After not paying current support for a while, it becomes child support arrears, at which time the help kicks in for the poor, overburdened in-arrears noncustodial parents (not the poor, child-support deprived children in their custodial parent homes, who in some cases may be driven back on welfare,  if they were off, or simply do without.)  Then the situation is ripe for picking (and more programming).

Some noncustodial parents do not make child support payments because they are unwilling to do so.

(the truth is, the system makes little effort to find out the difference.  In fact I can look up an MDRC study trying to help this category of parent, recruited into the Parents (which meant “Dads”) Fair Share program with the carrot of reduced arrears or lowered payments, only to accidentally discovered more income, disqualifying them for the program.

Yet many low-income noncustodial parents do not meet their child support obligations because they do not earn enough to pay what is ordered. For more information on the characteristics of noncustodial parents who do not pay child support, see Elaine Sorensen and Chava Zibman, Poor Dads Who Don’t Pay Child Support: Deadbeats or Disadvantaged? (Washington, D.C.: Urban Institute, April 2001), at http://newfederalism.urban.org/html/series_b/b30/b30.html.

As policymakers acknowledge that some parents do not make regular child support payments because they are “dead broke” rather than “deadbeat,” they (policymakers) have increased their understanding of the burden child support arrears can place on some noncustodial parents. Some states have begun to explore options for helping low-income noncustodial parents avoid the accumulation of child support arrears or, for those who have accrued arrears, manage their debt. This Issue Note provides an overview of the issue of child support arrears, discusses strategies that states and localities can consider to help noncustodial parents avoid and reduce arrears and make current child support payments, and suggests sources for more information. More information on child support and on noncustodial parent/fatherhood issues can be found on the Welfare Information Network (WIN) web pages on Child Support, at http://www.welfareinfo.org/childsupport.asp, and Fatherhood, athttp://www.welfareinfo.org/fatherho.asp.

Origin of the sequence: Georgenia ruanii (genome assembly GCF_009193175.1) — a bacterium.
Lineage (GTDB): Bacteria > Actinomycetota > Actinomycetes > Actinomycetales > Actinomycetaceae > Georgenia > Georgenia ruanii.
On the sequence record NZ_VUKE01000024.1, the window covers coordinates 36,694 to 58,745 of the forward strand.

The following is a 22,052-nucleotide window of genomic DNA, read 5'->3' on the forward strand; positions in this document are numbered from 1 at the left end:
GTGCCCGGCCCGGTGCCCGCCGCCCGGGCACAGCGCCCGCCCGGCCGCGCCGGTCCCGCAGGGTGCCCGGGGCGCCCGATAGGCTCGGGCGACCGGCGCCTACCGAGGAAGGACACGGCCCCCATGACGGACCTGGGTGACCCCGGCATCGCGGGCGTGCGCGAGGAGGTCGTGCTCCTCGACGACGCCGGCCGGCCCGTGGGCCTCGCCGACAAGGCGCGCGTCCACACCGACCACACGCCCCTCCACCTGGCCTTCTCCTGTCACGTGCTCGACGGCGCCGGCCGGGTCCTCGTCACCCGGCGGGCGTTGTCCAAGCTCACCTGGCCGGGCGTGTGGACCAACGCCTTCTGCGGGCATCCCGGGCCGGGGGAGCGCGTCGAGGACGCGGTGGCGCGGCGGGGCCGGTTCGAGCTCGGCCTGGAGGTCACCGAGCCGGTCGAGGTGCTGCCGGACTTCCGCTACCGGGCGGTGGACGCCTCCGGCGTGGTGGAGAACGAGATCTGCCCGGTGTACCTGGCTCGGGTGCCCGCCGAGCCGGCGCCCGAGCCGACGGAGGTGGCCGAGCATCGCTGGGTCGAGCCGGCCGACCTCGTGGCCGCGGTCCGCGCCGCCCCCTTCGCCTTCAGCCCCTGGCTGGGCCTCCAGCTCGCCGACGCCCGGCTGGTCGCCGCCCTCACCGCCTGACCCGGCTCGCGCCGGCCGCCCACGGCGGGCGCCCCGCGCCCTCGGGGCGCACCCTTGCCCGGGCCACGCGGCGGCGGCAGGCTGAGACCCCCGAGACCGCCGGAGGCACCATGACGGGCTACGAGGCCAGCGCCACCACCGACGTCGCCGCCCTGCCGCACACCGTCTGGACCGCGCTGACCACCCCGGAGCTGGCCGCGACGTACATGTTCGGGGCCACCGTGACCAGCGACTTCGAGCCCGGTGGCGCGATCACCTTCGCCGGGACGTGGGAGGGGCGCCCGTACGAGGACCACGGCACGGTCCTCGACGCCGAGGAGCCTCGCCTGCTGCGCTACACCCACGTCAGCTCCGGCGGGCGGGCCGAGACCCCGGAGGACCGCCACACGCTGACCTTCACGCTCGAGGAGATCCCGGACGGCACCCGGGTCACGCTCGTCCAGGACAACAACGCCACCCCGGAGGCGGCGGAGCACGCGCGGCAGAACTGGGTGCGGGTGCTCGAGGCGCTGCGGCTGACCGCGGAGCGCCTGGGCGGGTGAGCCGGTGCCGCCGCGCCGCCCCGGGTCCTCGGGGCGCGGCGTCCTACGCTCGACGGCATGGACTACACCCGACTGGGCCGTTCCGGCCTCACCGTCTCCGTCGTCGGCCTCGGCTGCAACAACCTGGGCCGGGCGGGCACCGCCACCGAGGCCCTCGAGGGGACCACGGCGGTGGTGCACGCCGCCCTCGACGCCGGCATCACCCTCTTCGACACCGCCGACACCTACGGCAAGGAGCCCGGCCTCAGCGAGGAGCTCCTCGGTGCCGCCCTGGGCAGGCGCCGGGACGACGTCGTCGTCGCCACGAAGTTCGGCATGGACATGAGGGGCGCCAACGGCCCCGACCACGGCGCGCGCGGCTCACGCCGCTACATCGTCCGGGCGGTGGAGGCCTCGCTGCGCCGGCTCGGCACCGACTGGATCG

By a quick count of green to red, that’s 10 “noncustodial parents” including in the title of the piece, the first sentence of the piece, and throughout the piece to 2 “fatherhood” and one “Dad.”  Only in the cites and at the end (of this segment) do they, reluctantly it seems, spit out that this actually means “men only.”  It’s a boys’ club in that category of help.

Reading on here, we see the order of priority the agency has about why they want to help noncustodial parents.  The last line shows that, getting it to the children is, actually last — and public perception, getting good evaluation by the feds of the states, AND, if you read it accurately, declining welfare roles (the original purpose of stronger enforcement capacity & funding) is ACTUALLY perceived as a problem, i.e., reduced income to the state.  I think that’s a LOT closer to the truth of why all this apparent concern for parents in arrears, and subsequent features that literally guaranteed an expanding child support (welfare) system overall.  It’s a fundraiser for the sites and program designers (policymakers) somewhere in the mix moreso than helping the children themselves:  Read the paragraphs I started for more details:

  • In fiscal 2000 nearly 10 million noncustodial parents owed a total of $84 billion in arrears, with arrears per case ranging from approximately $4,000 per case in Louisiana to $16,000 per case in Alaska. Of the $84 billion owed, which includes cumulative arrearages from previous fiscal years [[HOW MUCH OF THAT IS ARREARAGES?  NOT MENTIONED HERE]] , states collected only $6 billion—or less than 7 percent—of the total amount owed [see U.S. Department of HHS, Annual Statistical Report for Fiscal Years 1999 and 2000 (Washington, D.C.: ACF/OCSE, 2000), at ].
  • Why are child support arrears a concern for states? {{first, the good news, TO cushion the bad news…}} The child support program has made incredible strides in demonstrating effectiveness. Since the passage of the 1996 welfare reform law, which strengthened the enforcement tools available to states, collections have increased nearly 50 percent. In 2000 states made collections in 67 percent of all cases with orders, a dramatic increase over 1994 when only 38 percent of cases with orders had collections. {{now, the real problem…}} Yet, despite these successes, program administrators worry that the more than $80 billion in arrearages will prompt perceptions of inefficacy.